At the rate that astronomers are finding potentially habitable exoplanets, the universe is starting to feel almost neighborly.
A team in Australia just found another such planet, in relatively close proximity. It’s called Wolf 1061c, it’s just 14 light years away, and it’s circling a star that, like our sun, is pretty chill—as in, it’s not so prone to spurting X-ray bursts or death-dealing flares.
The star, a red dwarf, is in the constellation Ophiuchus and is about half as hot as our sun. The astronomers found three planets orbiting it, including Wolf 1061c. Based on their size and mass, they’re likely to be rocky planets, like Earth.
Wolf 1061c is in the star’s habitable zone. But there are some key differences from Earth. It’s much, much closer to its star. (It orbits the star every 18 days, compared to Earth’s 365-day orbit.) And it’s probably tidally locked, meaning that one side of the planet always faces the star.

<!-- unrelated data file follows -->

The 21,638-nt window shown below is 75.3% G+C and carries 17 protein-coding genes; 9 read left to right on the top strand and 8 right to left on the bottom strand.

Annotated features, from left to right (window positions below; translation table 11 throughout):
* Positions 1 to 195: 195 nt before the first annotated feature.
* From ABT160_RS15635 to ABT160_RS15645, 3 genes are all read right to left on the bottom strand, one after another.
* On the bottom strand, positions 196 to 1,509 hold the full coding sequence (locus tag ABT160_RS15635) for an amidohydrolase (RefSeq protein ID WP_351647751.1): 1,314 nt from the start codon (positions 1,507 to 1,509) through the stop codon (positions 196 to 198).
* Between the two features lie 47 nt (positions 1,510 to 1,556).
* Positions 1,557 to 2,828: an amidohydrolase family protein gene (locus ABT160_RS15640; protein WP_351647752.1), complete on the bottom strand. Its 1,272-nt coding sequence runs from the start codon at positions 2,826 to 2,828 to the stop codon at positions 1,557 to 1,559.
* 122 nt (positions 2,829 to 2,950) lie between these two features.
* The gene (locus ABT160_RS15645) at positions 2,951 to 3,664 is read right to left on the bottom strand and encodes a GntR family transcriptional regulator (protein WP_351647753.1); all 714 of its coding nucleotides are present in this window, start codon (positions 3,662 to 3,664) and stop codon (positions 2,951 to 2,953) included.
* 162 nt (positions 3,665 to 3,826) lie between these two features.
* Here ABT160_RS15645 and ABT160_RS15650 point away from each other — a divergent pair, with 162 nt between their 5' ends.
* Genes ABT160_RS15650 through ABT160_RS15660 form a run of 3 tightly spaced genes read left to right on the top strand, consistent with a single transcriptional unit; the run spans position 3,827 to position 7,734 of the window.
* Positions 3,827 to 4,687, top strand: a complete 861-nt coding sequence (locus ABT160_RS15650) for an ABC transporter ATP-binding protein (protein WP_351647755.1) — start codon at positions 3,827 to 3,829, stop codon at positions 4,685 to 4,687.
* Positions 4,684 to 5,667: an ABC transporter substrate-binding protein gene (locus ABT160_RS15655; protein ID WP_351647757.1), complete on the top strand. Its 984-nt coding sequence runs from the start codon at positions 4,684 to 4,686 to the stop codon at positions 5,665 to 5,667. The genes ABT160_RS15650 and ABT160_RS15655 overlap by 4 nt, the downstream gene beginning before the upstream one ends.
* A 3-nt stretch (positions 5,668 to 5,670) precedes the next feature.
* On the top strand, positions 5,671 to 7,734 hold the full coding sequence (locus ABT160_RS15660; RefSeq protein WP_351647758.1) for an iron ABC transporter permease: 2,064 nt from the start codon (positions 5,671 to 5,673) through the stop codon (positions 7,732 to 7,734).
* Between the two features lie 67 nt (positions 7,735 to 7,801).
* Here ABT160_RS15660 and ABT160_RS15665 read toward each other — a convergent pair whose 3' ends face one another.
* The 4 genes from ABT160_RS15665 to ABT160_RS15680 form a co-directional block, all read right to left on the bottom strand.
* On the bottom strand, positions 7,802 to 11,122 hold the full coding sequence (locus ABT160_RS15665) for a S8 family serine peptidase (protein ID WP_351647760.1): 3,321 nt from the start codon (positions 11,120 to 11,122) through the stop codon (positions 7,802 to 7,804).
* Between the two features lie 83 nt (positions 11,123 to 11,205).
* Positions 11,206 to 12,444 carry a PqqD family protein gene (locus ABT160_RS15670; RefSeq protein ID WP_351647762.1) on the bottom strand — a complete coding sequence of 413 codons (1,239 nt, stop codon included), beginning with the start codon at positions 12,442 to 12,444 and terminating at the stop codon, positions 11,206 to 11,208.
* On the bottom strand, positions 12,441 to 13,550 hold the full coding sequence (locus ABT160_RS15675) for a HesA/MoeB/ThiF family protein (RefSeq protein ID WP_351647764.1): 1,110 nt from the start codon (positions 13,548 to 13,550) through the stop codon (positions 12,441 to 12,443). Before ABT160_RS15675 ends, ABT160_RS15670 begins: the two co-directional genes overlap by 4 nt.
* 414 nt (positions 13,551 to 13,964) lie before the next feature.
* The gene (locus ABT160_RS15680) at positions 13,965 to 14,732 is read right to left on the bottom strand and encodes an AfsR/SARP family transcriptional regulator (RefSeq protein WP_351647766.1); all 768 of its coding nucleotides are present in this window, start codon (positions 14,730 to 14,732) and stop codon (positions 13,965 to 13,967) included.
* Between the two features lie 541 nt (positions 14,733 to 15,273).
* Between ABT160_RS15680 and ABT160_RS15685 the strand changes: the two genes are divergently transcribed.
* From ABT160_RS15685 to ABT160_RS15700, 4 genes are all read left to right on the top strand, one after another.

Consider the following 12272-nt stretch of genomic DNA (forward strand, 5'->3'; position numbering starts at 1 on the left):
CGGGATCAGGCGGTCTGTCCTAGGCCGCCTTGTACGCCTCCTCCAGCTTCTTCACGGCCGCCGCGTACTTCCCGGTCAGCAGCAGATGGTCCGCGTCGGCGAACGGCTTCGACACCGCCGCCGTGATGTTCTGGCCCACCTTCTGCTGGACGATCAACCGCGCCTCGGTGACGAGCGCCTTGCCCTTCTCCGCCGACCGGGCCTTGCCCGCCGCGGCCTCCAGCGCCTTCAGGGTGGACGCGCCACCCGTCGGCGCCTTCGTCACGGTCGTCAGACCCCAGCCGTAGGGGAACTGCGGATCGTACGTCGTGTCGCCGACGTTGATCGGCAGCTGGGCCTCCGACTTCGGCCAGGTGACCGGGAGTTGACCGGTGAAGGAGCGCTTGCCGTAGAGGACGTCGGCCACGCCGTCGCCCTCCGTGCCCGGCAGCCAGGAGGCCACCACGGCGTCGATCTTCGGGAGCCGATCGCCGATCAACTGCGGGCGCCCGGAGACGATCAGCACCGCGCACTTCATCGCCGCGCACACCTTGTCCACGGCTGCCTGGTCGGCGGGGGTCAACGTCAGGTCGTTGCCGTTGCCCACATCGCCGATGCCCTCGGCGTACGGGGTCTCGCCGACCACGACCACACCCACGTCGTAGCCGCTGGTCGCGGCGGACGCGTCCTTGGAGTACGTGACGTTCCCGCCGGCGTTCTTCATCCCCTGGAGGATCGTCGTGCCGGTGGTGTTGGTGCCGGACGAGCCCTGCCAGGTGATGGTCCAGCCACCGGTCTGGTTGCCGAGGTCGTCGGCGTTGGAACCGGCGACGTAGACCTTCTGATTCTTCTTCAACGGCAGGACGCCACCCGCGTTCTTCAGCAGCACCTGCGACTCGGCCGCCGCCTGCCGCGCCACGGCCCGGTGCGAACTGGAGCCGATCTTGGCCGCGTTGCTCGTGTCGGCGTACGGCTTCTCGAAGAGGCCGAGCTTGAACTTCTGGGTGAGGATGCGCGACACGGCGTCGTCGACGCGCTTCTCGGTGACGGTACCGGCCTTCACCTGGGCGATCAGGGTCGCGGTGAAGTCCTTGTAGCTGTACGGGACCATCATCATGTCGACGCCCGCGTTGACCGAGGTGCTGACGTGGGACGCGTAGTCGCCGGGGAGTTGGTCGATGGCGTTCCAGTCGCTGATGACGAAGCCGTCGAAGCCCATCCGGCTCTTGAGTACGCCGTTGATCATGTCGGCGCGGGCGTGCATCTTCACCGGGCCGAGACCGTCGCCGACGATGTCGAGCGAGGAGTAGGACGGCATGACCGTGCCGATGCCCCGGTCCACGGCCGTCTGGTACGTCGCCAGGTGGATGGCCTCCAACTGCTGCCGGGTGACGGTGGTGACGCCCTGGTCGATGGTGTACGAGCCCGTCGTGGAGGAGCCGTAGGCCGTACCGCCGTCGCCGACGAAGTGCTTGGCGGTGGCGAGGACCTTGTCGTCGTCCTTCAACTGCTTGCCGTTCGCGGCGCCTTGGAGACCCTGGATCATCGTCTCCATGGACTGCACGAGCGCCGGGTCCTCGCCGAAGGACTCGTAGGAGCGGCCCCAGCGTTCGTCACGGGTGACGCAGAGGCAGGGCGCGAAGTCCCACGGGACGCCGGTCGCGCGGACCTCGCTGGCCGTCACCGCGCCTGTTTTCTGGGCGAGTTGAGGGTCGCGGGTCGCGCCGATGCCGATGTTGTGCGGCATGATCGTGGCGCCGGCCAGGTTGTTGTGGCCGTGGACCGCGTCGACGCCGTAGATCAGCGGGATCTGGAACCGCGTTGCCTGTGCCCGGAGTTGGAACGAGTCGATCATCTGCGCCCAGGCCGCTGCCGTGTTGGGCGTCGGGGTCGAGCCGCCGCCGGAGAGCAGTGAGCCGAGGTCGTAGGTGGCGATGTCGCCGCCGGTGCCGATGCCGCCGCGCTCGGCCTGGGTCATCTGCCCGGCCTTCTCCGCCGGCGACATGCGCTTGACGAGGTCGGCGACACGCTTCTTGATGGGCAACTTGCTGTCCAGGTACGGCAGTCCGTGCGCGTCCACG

So, to review: a year lasts 18 days, and there’s a choice between a very cold side of the planet and the very warm side of the planet. But there could be the proper conditions for water to exist. Hm. It’s not ideal, but in the case of a catastrophic, world-ending event that forces all of humanity off of planet Earth, we’ll take it!
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